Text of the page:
Time until death due to tuberculosis ranged from four days to 1,966 days. The case-fatality from tuberculosis rate on cohort was 7.7/1000 person-years. The probability of survival after TB treatment at the end of follow up was 95.9% (95%CI: 94.8 - 97.0) (Figure 2).
Table 1 displays the results of the univariate analysis for risk factors for death from tuberculosis in cases studied at two different periods after the beginning of treatment. Table 2 shows the final multivariate Cox model considering different time spans. The variables age, late treatment, and HIV serology remained in the two final models. At one year of follow up, weight loss (HR 2.77 p = 0.06) was border line significant, while previous treatment for tuberculosis (HR 1.30; p = 0.58) presented no effect.
Considering survival until the end of the study (six and a half years), the following variables were kept in Cox multivariate model: age, HIV serology, late initial treatment, weight loss, and previous treatment for tuberculosis.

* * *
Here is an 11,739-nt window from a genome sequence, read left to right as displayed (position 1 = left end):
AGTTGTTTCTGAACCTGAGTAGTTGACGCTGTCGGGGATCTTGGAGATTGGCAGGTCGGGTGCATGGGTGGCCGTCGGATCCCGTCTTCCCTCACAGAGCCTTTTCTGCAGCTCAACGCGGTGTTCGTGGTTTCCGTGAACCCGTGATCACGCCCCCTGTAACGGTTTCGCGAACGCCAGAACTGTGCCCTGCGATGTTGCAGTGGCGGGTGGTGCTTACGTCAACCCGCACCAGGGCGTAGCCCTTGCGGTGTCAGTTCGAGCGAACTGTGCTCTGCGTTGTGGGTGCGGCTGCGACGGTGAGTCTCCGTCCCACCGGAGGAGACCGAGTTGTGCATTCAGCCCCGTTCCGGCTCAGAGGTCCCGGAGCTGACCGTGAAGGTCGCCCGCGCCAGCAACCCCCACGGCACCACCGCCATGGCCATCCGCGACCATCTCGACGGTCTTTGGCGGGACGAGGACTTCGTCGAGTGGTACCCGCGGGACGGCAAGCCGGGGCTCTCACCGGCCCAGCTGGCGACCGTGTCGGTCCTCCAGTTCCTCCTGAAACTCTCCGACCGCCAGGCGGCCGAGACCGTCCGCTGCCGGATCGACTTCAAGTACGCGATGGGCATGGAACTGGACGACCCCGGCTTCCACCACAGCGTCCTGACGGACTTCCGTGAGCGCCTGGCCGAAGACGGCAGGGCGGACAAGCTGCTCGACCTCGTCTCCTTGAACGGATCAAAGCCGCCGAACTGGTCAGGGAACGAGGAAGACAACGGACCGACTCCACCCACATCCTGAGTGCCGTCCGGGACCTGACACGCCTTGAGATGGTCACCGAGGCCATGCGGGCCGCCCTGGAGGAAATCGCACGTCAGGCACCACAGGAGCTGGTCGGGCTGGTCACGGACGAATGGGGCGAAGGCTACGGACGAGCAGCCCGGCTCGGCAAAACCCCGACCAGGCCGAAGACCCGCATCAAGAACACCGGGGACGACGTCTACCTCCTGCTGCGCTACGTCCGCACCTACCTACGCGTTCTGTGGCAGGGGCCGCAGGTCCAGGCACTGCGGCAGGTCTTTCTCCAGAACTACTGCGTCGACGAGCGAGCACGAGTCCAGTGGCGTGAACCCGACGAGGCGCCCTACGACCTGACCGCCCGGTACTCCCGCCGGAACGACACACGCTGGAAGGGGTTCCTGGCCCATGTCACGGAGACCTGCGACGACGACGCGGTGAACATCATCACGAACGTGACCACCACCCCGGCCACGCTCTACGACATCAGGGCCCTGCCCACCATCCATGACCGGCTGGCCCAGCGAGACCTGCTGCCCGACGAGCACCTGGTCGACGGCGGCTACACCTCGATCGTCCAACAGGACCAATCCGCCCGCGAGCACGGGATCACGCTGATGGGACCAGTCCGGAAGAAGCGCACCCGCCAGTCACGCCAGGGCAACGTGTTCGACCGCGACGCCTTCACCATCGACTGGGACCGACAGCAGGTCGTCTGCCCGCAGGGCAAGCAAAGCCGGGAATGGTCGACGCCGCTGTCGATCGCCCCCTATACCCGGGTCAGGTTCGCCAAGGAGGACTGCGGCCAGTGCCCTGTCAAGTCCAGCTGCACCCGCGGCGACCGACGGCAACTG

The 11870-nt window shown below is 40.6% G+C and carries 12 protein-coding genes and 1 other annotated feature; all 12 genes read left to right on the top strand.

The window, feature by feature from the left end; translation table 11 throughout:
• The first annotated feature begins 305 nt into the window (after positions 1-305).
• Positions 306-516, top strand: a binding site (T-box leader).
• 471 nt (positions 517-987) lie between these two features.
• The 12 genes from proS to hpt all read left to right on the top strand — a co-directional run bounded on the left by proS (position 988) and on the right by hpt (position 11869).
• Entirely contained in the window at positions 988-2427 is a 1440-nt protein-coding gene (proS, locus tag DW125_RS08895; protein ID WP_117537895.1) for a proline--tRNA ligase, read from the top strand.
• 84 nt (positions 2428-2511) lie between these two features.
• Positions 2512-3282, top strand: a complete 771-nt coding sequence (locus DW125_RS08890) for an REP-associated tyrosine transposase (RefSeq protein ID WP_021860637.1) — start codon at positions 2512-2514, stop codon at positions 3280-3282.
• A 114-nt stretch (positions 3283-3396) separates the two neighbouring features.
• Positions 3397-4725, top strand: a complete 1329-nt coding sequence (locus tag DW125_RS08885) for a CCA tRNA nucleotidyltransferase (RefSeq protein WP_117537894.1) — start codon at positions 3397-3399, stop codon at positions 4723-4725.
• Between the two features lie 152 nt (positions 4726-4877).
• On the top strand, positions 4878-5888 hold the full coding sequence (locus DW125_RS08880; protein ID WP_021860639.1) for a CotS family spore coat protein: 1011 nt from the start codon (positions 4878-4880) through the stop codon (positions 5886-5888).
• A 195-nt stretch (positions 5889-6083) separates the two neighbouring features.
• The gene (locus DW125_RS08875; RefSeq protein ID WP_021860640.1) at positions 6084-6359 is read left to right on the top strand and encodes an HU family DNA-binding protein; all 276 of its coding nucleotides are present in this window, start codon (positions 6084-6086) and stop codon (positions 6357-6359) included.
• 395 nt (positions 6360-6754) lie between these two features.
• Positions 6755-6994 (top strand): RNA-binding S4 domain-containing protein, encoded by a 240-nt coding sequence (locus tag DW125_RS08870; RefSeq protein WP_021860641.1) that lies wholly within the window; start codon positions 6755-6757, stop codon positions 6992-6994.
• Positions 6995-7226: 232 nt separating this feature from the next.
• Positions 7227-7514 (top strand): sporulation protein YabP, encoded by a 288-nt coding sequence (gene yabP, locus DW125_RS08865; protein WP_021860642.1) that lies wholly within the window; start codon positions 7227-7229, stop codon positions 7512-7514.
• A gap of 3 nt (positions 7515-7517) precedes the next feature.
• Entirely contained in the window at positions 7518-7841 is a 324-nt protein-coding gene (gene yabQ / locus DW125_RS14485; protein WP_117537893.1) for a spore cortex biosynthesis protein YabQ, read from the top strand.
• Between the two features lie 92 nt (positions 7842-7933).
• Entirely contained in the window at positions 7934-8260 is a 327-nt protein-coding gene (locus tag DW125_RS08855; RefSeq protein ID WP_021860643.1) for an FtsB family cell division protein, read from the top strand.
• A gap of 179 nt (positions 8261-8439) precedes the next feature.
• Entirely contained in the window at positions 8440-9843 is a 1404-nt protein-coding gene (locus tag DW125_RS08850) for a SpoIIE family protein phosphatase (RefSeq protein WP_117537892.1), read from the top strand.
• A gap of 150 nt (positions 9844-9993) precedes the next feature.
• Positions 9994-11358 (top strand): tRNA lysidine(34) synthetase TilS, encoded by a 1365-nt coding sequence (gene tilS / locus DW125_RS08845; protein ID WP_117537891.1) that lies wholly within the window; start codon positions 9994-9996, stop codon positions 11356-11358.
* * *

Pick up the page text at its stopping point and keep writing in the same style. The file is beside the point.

At the end of the follow-up period, the probability of survival after beginning treatment for TB was 95.9%, corresponding to a cumulative risk of dying from tuberculosis as the underlying or associated (non-underlying) cause of 4.1% (95%CI: 3.0-5.3). TB case-fatality rate in this cohort was 7.7/1000 person-years.
The present study provides a more specific analysis of TB mortality as it did not consider deaths from all causes among patients during or after tuberculosis treatment. The existence of a national mortality information system (SIM) allowed identifying deaths from TB, both as an underlying or associated cause, making the study more comprehensive5,18,24. At the same time, the use of SIM could also identify 24 tuberculosis deaths not reported to SINAN. In Brazil, some authors found a considerable percentage of deaths from tuberculosis that had not been notified to the tuberculosis surveillance system25-27.